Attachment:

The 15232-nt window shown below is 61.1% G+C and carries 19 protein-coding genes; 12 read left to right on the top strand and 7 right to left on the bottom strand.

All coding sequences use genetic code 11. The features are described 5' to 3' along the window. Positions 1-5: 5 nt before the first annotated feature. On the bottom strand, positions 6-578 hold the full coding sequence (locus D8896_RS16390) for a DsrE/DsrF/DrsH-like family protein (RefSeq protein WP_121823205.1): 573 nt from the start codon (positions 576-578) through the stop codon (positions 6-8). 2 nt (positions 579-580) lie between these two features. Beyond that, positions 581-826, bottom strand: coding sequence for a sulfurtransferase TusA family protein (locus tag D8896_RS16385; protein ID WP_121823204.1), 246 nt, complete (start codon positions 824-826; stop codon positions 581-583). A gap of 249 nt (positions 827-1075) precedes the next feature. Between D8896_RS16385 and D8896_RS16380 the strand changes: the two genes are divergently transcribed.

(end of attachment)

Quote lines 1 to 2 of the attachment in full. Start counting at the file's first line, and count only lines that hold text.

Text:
The 15232-nt window shown below is 61.1% G+C and carries 19 protein-coding genes; 12 read left to right on the top strand and 7 right to left on the bottom strand.

All coding sequences use genetic code 11. The features are described 5' to 3' along the window. Positions 1-5: 5 nt before the first annotated feature. On the bottom strand, positions 6-578 hold the full coding sequence (locus D8896_RS16390) for a DsrE/DsrF/DrsH-like family protein (RefSeq protein WP_121823205.1): 573 nt from the start codon (positions 576-578) through the stop codon (positions 6-8). 2 nt (positions 579-580) lie between these two features. Beyond that, positions 581-826, bottom strand: coding sequence for a sulfurtransferase TusA family protein (locus tag D8896_RS16385; protein ID WP_121823204.1), 246 nt, complete (start codon positions 824-826; stop codon positions 581-583). A gap of 249 nt (positions 827-1075) precedes the next feature. Between D8896_RS16385 and D8896_RS16380 the strand changes: the two genes are divergently transcribed.